Jury Gives $1 Million To Man Who Sued City For False Police Charges

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    NEWSLETTERS

    A suburban barber takes on city hall, and wins. John Collins says he spent a year in jail for a crime he did not commit. In 2006 Collins says he was wrongfully charged with aggravated battery to a police officer. A jury later acquitted him and he was released from Cook County jail in 2007. He later sued the city for false police charges. On Tuesday a cook county jury awarded him one million dollars. NBC5’s Natalie Martinez reports.

    Cook County jurors on Tuesday awarded $1 million to a man who was wrongfully held in jail for more than a year.

    John Collins, a 42-year-old Chicago barber, was arrested in 2006 and spent 385 days in jail due to false charges of aggravated battery to a police office, officials said.

    After a three-day trial, a jury found the city of Chicago and Chicago police Officer Michael Garza guilty of malicious prosecution.

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    “I felt like a right in the pool of wrong,” Collins said of his time in jail. “I didn’t want to swim in that pool no more, but I didn’t want to drown either. So I kept fighting.”

    When officers pulled Collins over in 2006, he’d just left his salon.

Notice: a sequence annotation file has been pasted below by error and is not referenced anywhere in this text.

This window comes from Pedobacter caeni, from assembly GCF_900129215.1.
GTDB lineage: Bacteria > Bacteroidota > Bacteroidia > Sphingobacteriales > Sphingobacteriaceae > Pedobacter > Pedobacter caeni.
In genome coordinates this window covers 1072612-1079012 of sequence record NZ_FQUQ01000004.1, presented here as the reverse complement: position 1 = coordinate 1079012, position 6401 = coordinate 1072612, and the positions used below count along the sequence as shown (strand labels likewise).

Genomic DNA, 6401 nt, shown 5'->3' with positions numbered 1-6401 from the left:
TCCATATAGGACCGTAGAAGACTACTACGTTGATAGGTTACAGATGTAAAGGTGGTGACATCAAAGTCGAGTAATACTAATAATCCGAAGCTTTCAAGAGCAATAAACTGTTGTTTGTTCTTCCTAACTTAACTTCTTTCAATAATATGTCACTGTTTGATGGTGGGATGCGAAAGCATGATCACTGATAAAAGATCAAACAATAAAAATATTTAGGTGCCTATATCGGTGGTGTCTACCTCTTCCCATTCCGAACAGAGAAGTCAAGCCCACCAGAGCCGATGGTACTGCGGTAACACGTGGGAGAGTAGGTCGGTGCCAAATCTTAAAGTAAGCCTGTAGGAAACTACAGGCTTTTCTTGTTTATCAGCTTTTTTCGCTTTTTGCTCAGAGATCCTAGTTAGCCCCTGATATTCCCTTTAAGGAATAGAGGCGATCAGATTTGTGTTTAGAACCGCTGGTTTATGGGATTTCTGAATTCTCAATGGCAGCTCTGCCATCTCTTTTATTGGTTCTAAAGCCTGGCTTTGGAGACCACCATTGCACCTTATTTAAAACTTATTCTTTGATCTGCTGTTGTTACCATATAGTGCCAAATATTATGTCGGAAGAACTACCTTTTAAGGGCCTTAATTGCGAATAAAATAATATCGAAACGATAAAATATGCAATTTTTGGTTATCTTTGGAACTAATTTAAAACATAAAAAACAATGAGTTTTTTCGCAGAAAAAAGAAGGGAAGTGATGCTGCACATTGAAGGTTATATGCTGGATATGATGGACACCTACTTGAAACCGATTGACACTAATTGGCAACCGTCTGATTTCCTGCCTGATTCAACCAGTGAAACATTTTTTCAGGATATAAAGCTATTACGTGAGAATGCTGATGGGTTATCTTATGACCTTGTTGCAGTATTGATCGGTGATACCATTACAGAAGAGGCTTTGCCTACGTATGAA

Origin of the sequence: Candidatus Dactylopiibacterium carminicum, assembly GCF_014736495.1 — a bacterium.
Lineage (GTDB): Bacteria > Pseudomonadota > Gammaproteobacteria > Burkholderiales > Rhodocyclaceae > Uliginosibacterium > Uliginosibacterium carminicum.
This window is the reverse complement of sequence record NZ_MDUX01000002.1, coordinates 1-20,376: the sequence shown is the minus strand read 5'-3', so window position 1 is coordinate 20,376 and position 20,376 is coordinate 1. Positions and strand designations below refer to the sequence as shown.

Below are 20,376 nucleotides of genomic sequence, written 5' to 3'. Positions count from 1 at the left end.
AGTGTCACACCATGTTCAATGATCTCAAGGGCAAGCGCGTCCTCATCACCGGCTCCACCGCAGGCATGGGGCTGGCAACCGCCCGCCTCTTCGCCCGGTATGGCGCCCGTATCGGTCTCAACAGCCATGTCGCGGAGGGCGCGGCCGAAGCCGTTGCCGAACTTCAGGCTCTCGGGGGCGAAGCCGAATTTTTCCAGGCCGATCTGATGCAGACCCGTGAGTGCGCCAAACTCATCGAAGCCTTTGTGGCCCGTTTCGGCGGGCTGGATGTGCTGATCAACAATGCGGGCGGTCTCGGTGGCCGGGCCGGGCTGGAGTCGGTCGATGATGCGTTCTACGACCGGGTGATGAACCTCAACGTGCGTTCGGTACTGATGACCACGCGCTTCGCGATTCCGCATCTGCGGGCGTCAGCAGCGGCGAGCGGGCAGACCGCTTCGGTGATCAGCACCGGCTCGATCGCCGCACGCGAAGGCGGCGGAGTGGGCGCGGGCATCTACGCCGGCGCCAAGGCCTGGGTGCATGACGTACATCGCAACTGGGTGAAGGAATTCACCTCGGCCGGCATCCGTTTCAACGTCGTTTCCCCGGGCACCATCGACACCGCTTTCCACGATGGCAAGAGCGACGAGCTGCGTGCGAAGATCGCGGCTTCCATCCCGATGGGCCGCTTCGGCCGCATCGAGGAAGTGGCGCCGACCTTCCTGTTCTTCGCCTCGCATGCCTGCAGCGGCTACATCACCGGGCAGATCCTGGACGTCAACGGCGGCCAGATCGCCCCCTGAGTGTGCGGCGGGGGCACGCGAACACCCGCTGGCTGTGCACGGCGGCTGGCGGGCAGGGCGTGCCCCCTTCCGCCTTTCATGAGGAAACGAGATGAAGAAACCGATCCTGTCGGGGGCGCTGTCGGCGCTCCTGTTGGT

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    One officer accused him of kicking and spitting on them, but a jury acquitted Collins and he was released from Cook County in 2007.

    “All I know is that I ended up a victim,” he said.

    Collins said the trauma and distress is still with him.

    “I was just devastated,” he said. “I was just devastated.”

    Collins missed the birth of his now 7-year-old son Elwood while in jail, a moment he said he can never get back.

    Since his release, Collins has worked continuously in his Dolton salon, and noted the verdict brings him a step closer to having his life back.

    “I’m thankful that someone’s seen justice,” he said.

    A spokesman for the city's Law Department said they are "disappointed" in the verdict in the case and said they plan to "explore all available options including an appeal."